Queer Community

Bad Queer

And maybe in a year, I will not feel like a bad queer

Adult Mom, “Survival”


Autostraddle “To L and Back”

About 6 months ago, I was listening to my favorite queer podcast (Buffering the Vampire Slayer, which I’ve written about here), when Kristin Russo announced she would be co-hosting season one of my soon-to-be other favorite queer podcast, To L and Back, in which Riese Bernard (co-founder of the site for and by queer women, Autostraddle) and Russo discuss every episode of the infamous lesbian Showtime series everyone loves to hate— The L Word. 

As I cued up the first episode, I was unprepared for how swiftly I was yanked back to the blossoming of my own queer sexuality at 19 years old, over a decade ago. 




I first started watching The L Word when I was still living at home. No one recommended it to me. I had no openly queer friends. I had no cable. But I did have a video store within walking distance of my house. I have no idea what moved me to rent the first season on DVD, but I’m lucky I did. 

At the beginning of my To L and Back binging, I had very little memory of The L Word’s specific characters, story arcs, episodes, or seasons. I only watched it once. I remember feeling that, lesbians aside, the show wasn’t very good.

The L Word, Season 3, Episode “Lost Weekend”

But I do remember watching the pilot, watching two women have sex for the first time, and thinking…this is hot! I really like this. I really want this.

It was such a subtle switch for me. I’d gone through my adolescence and early sexual experiences assuming I was straight, because I really didn’t think there was any other option. (Thank you, compulsory heterosexuality) Despite growing up in the Bay Area, I lived in a small island-town attending high school in the early 2000’s. Not long ago, but it could have been eons compared to the growth in LGBTQIA+ cultural visibility that has taken place in the past 20 years. (Never enough) I had no role models, and no community.

sokly543 on Youtube

I had TV. I had a lesbian-softcore-porn-soap-opera. Without which it may have taken me much much longer to begin my conscious queer journey.

Since then, I haven’t thought much about the little show that first raised my pulse and made my blood rush into a host of unexpected crevasses. To L and Back returned me to the inciting incident of my queerness and made me ask myself, why haven’t I been back to visit this beat until now?

RoyalTea: Rebel Kings of Oakland

First or third Wednesday of any month and you and your friends found yourself in the North East Bay with nothing to do?  Hop on the 6 and head on down to the White Horse, the oldest continuously operating LGBT+ bar in the United States. There you’ll find a packed venuw filled with cracking pool balls, the happy buzz of friendly people, and… someone thrusting their fanny pack at you.  You look around but the eye contact is unavoidable.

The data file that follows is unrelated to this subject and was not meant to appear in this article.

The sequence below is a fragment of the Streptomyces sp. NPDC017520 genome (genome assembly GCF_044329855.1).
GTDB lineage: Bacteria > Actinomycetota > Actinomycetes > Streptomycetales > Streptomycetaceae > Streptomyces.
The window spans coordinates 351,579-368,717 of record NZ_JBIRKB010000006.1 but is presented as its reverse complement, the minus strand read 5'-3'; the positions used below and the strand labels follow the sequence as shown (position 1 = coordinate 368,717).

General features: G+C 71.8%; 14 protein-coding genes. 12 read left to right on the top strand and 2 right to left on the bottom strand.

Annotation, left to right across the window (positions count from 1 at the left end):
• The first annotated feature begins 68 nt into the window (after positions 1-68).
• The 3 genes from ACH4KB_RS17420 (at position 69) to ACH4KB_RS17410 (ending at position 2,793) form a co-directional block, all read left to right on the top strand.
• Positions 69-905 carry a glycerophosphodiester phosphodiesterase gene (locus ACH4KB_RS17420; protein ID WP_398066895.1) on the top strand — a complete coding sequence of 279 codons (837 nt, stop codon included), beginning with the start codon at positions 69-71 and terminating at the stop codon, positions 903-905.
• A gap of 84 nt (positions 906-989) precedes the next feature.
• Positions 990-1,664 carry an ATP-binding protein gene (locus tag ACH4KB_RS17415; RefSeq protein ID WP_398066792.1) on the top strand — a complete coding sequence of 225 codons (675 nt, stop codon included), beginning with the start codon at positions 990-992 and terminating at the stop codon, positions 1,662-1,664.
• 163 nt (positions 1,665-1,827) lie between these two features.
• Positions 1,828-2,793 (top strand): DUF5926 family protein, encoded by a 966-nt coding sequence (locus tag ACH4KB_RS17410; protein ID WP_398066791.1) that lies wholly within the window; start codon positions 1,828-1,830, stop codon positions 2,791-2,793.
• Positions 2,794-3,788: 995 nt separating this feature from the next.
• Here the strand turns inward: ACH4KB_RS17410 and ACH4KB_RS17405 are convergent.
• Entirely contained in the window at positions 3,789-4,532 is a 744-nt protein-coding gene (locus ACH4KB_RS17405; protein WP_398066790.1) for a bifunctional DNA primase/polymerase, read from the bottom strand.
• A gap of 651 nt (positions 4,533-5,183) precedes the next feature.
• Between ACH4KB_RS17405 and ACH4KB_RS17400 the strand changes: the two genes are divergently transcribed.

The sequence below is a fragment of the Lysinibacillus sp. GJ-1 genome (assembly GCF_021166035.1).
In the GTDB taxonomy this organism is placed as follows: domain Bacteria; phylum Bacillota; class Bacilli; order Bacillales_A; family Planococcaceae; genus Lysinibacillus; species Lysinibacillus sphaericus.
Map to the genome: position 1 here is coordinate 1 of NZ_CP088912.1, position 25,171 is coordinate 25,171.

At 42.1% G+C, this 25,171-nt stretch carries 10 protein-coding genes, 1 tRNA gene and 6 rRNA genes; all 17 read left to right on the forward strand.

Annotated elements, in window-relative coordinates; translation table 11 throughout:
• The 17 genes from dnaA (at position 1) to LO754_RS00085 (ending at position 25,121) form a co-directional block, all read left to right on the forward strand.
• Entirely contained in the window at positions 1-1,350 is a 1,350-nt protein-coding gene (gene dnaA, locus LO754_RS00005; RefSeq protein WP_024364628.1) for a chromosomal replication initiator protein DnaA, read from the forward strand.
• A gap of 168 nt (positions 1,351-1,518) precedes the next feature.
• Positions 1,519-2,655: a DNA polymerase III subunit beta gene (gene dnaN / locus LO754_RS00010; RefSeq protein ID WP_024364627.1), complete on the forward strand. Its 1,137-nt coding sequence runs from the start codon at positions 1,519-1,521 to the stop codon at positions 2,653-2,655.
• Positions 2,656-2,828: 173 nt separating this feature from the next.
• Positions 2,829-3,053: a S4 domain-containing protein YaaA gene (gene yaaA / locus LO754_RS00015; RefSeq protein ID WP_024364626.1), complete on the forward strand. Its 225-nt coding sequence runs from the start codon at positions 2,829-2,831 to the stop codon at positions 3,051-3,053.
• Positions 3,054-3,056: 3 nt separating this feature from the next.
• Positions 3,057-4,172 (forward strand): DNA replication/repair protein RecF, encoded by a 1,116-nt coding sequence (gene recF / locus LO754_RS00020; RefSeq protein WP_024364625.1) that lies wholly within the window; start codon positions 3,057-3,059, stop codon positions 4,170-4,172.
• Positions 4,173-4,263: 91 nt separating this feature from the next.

You just met VERA, one of the members of the Bay Area’s largest drag king collective – the Rebel Kings of Oakland.  From there, you’ll be eagerly ushered to the back portion of the bar where a large mass, small horde of patrons are gathered around a stage adorned which rainbow flags.

After that– who knows what you’re gonna get.  From live singing to kings lobbing candy into the audience, burlesque, gender-fuckery, and more, Rebel Kings brings an open platform to performance artists of all shapes and sizes for what always promises to be a night of humor, intrigue, and quite probably some nudity. …

Oaklash: the Bay Area’s love letter to eclectic drag

Two PM comes around in a classic car showcase warehouse and it echoes –

“Everybody, welcome to the show!”

Alaska Thunderfuck’s ‘HIEEE’ fills Classic Cars West on an unsuspecting Saturday afternoon. The famous show-opening number draws a crowd around a set stage as the notorious WooWoo Monroe kicks off the second annual Oaklash drag festival.

Born in 2018, Oaklash celebrated its second year over April’s last weekend. It kicked off with an opening night party Friday at Eli’s Mile High Club where performers and live bands gave the Bay a small taste of what was to come over the next two days.

After Monroe’s lip-synced instructions of flash photography being absolutely mandatory and tipping these [performers], the day kicked off its first set. With about five performances clocking in at half an hour and a DJ set filling the next half, each eight-hour day allowed over 50 Bay Area local and visiting artists to grace the stage – the festival hosted over 100 performers, vendors, photographers, bands, and more.

Queeries got the chance to sit down with a myriad of incredible individuals all working with the festival in one way or another and, phew, does it take a village. …

Pansexuality in Schitt’s Creek: A Win for Represenation

How is everyone’s beautiful day/night/evening/morning/afternoon/twilight going? Wonderful! Well, mine is just fantastic, thank you for asking. Why is it so fantastic you may ask? Oh haha ta hee ha. Let me tell you. Because of a very special TV show called “Schitt’s Creek.”

Coming Out For Someone Else


That’s the short answer. Of course, it isn’t as simple as that. Being a member of the LGBTQIA+ community and living a thrilling, freeing gay life every day, you start to pick up some skills. One of those is picking out your fellow brothers and sisters before you’ve even met them. What I’m talking about is a “gaydar.” It’s a popular phrase, coined somewhere in the 1990s, but some say it was first heard in the show “Futurama.” I tried to do some research, but it was all very limited. So if you find out where it comes from, let me know. But back to this article! A gaydar is a tool one possesses in sensing someone else’s sexuality. I’m sure if you’re reading this blog, you know exactly what I’m talking about. But if you don’t – it might be time to get out of the house more often – but I’ll do you a favor this time and help you out a little bit.

Media Review: “It’s Okay to Be Gay” – Doug Armstrong

In a new comedy EP, Doug Armstrong sings the kinds of songs we can relate to.

Doug Armstrong’s debut comedy EP “It’s Okay to Be Gay” is quite the joyride. From beginning to end it is filled with light-hearted, positive humor that can make any confident, gay man like myself want to shout from a rooftop “I like dick, balls and bum!” – a line from the “What I Like About Guys,” the last song on the EP. Each song sends off a positive message and informs the public of the daily struggles of what gay men go through.

You Deserve To Exist

I know what it’s like to be,

Queer & Afraid.

They say you are strong,


But right now, you are not.

It’s okay to take shelter

In the haven of your own mind.

It’s true what they say about the closet.

Sometimes it’s easier to hide in the dark.


But the sun will rise,